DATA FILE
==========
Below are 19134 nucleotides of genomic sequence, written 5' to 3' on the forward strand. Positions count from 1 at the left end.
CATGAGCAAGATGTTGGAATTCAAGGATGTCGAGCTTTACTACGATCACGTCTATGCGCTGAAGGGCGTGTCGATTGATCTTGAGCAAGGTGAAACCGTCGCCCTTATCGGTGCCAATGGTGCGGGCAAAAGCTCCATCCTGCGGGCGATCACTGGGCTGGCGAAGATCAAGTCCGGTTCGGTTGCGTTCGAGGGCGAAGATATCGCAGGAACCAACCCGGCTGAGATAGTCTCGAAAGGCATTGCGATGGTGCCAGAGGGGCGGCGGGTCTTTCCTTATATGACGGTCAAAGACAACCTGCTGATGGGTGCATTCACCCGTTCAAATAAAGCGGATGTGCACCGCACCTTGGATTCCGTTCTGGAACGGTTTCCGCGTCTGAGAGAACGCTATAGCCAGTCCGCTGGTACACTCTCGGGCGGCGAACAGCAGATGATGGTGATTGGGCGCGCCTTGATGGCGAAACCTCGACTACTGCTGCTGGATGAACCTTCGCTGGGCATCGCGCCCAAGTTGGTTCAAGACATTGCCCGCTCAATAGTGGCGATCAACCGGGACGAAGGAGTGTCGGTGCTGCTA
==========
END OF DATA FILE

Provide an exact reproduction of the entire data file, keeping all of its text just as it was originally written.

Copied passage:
Below are 19134 nucleotides of genomic sequence, written 5' to 3' on the forward strand. Positions count from 1 at the left end.
CATGAGCAAGATGTTGGAATTCAAGGATGTCGAGCTTTACTACGATCACGTCTATGCGCTGAAGGGCGTGTCGATTGATCTTGAGCAAGGTGAAACCGTCGCCCTTATCGGTGCCAATGGTGCGGGCAAAAGCTCCATCCTGCGGGCGATCACTGGGCTGGCGAAGATCAAGTCCGGTTCGGTTGCGTTCGAGGGCGAAGATATCGCAGGAACCAACCCGGCTGAGATAGTCTCGAAAGGCATTGCGATGGTGCCAGAGGGGCGGCGGGTCTTTCCTTATATGACGGTCAAAGACAACCTGCTGATGGGTGCATTCACCCGTTCAAATAAAGCGGATGTGCACCGCACCTTGGATTCCGTTCTGGAACGGTTTCCGCGTCTGAGAGAACGCTATAGCCAGTCCGCTGGTACACTCTCGGGCGGCGAACAGCAGATGATGGTGATTGGGCGCGCCTTGATGGCGAAACCTCGACTACTGCTGCTGGATGAACCTTCGCTGGGCATCGCGCCCAAGTTGGTTCAAGACATTGCCCGCTCAATAGTGGCGATCAACCGGGACGAAGGAGTGTCGGTGCTGCTA